When this show first came out I was in the beginning of dealing with Post-Traumatic Stress Disorder (PTSD) after the death of my good friend and during that time I could not even hear death related words without falling into PTSD panic attacks and flashbacks to Wendy’s murder. The commercials for this show totally freaked me out, but I mean really freaked me out, inducing panic like you can’t imagine and even hearing a mention of the show set my stomach roiling with grief and fear. It was years before I could even watch a movie with a semblance of violence.
It wasn’t until 2006 in Granada actually that I returned to Six Feet Under and began watching the first three seasons on DVD. Life continues to amaze me with how art and important art always seems to find you when you most need it, or when you are finally ready to experience it. Now, I live in Istanbul and they have just started the 5th season on television. Such a delightful surprise! And strange how the show ends up mirroring so much of the experience that prevented me from watching it all those years.
Although it is still difficult for me to see death in films, by now I understand that death is a part of life and death itself is not a scary thing. The scary thing is losing someone we love and how we figure out our lives after they have passed on. The first thing that struck me about the show was the presence of Spirits. I always felt Wendy around after her death, and Wendy helped me to feel the many Spirits that are present in any given moment; the invisible world of people around us. Many of the people who pass on in the show reappear as Spirits to the main characters. In real life and in their dreams. This was amazing and I felt just a little bit more understood after watching it.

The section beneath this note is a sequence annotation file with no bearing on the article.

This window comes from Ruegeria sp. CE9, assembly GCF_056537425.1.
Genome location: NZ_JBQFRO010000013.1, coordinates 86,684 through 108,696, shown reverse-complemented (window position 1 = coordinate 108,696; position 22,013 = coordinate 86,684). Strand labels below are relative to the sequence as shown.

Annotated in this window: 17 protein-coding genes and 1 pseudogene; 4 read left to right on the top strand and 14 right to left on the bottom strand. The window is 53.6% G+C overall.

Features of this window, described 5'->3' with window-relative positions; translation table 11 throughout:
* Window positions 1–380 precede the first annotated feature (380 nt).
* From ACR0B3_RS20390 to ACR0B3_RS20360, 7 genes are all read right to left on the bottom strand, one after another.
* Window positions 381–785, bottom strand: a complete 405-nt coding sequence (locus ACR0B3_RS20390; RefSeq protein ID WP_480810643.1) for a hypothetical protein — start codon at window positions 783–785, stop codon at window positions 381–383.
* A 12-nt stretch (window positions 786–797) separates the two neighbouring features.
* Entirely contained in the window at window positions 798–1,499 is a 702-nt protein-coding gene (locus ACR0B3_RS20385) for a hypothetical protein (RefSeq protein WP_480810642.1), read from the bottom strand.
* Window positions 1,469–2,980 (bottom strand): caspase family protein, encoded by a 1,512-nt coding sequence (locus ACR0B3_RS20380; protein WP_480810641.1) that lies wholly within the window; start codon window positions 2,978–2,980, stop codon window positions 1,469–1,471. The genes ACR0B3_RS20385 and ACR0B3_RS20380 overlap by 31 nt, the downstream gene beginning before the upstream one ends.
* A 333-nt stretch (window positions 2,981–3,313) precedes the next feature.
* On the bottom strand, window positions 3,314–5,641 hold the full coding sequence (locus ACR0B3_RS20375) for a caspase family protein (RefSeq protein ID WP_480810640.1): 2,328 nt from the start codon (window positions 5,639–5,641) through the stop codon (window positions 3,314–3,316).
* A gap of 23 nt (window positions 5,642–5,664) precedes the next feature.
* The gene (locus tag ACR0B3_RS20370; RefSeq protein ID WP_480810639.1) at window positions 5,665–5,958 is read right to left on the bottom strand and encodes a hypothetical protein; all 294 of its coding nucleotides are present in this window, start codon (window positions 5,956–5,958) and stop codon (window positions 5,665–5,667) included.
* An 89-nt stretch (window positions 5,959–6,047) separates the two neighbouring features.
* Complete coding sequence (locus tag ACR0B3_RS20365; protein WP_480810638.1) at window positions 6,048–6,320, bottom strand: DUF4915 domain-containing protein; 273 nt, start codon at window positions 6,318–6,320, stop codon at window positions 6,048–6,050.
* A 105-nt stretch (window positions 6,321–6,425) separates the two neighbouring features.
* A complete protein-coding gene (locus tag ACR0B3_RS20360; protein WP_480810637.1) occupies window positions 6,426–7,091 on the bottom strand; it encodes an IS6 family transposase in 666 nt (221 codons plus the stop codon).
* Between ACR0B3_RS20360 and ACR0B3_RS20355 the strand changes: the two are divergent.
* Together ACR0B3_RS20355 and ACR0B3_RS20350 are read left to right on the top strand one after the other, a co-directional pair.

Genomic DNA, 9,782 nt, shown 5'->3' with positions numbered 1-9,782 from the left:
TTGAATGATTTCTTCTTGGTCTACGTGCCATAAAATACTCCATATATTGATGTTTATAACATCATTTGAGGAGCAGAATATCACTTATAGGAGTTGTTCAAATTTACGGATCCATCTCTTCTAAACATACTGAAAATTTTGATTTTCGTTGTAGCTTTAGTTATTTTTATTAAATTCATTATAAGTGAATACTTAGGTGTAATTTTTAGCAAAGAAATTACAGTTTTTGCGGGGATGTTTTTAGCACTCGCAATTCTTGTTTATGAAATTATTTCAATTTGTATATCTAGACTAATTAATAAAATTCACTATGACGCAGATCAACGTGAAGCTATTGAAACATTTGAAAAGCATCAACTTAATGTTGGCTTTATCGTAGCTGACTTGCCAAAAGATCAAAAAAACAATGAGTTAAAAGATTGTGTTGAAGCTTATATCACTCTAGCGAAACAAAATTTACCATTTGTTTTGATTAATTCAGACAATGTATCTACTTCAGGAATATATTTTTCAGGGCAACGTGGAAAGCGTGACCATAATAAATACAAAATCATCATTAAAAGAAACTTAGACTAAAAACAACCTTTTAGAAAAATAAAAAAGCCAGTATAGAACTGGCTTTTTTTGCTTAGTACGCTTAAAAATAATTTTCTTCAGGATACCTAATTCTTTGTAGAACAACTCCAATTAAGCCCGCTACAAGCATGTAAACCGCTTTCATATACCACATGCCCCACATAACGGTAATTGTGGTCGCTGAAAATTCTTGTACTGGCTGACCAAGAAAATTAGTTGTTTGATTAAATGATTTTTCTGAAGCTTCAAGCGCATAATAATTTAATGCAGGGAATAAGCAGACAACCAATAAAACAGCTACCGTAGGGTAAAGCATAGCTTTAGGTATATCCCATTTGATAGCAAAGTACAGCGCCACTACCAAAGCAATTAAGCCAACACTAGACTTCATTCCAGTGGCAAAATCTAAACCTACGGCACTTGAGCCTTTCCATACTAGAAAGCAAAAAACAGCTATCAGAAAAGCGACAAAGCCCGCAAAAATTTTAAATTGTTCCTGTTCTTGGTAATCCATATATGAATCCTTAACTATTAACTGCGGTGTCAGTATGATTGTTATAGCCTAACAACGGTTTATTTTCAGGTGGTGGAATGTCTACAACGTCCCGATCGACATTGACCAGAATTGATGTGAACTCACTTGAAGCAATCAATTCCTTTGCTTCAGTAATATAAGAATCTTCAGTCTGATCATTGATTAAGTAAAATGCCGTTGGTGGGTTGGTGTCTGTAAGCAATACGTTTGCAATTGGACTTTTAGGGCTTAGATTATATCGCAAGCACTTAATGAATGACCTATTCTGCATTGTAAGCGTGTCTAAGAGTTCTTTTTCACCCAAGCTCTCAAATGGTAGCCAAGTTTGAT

The next thing that struck me was how wonderful it was to see a show where the people who die are presented in their entirety, as a person with a family, lovers and dreams. I am so tired of the cold forensic CSI portrayal of death, where a lost one is a ‘vic’ with no name who is examined clinically and icily. Dead people are still people and they deserve dignity, respect. They do not cease being who they are because they have died. Six Feet Under is so very aware of this and they honour the dead with each episode.
I ended up falling in love with the quirky red-headed Fisher family, who own the mortuary the entire show revolves around. Their dysfunctionality, their creativity, their bungled relationships, their searching, their love. The performances are magnificent and so human. While there is a lot of magical realism, there is something so real about them. Their problems are our problems, not glamourous or comic, just real.
While it is still difficult for me to watch the show, I always learn something important about how to deal with and process death in my own life. I always cry healing tears that bring me one step closer to being okay with my own past. Plus, the writing is so brilliant, the acting is wonderful, and the characters so varied and interesting, I will end up laughing in spite of myself.
Six Feet Under has made television meaningful.